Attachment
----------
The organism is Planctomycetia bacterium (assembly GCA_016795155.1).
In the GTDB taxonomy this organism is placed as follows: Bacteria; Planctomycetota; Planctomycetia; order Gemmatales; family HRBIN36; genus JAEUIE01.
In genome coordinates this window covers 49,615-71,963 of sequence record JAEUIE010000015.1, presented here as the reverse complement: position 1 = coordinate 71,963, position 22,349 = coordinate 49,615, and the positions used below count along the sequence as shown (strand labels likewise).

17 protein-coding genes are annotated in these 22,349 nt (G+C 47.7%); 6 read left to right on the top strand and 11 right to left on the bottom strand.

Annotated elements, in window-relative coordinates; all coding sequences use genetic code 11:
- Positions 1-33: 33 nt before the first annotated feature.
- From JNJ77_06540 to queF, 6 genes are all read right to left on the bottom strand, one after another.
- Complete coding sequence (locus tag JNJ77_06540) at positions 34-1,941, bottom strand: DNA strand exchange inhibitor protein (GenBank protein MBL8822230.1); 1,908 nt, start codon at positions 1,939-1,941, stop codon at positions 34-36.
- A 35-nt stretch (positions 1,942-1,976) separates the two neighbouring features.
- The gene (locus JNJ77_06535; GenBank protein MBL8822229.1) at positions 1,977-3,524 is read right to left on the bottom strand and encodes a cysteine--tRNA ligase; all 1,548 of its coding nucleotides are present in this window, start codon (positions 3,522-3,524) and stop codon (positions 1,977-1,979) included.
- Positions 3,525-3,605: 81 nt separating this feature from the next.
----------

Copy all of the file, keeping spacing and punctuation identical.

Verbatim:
The organism is Planctomycetia bacterium (assembly GCA_016795155.1).
In the GTDB taxonomy this organism is placed as follows: Bacteria; Planctomycetota; Planctomycetia; order Gemmatales; family HRBIN36; genus JAEUIE01.
In genome coordinates this window covers 49,615-71,963 of sequence record JAEUIE010000015.1, presented here as the reverse complement: position 1 = coordinate 71,963, position 22,349 = coordinate 49,615, and the positions used below count along the sequence as shown (strand labels likewise).

17 protein-coding genes are annotated in these 22,349 nt (G+C 47.7%); 6 read left to right on the top strand and 11 right to left on the bottom strand.

Annotated elements, in window-relative coordinates; all coding sequences use genetic code 11:
- Positions 1-33: 33 nt before the first annotated feature.
- From JNJ77_06540 to queF, 6 genes are all read right to left on the bottom strand, one after another.
- Complete coding sequence (locus tag JNJ77_06540) at positions 34-1,941, bottom strand: DNA strand exchange inhibitor protein (GenBank protein MBL8822230.1); 1,908 nt, start codon at positions 1,939-1,941, stop codon at positions 34-36.
- A 35-nt stretch (positions 1,942-1,976) separates the two neighbouring features.
- The gene (locus JNJ77_06535; GenBank protein MBL8822229.1) at positions 1,977-3,524 is read right to left on the bottom strand and encodes a cysteine--tRNA ligase; all 1,548 of its coding nucleotides are present in this window, start codon (positions 3,522-3,524) and stop codon (positions 1,977-1,979) included.
- Positions 3,525-3,605: 81 nt separating this feature from the next.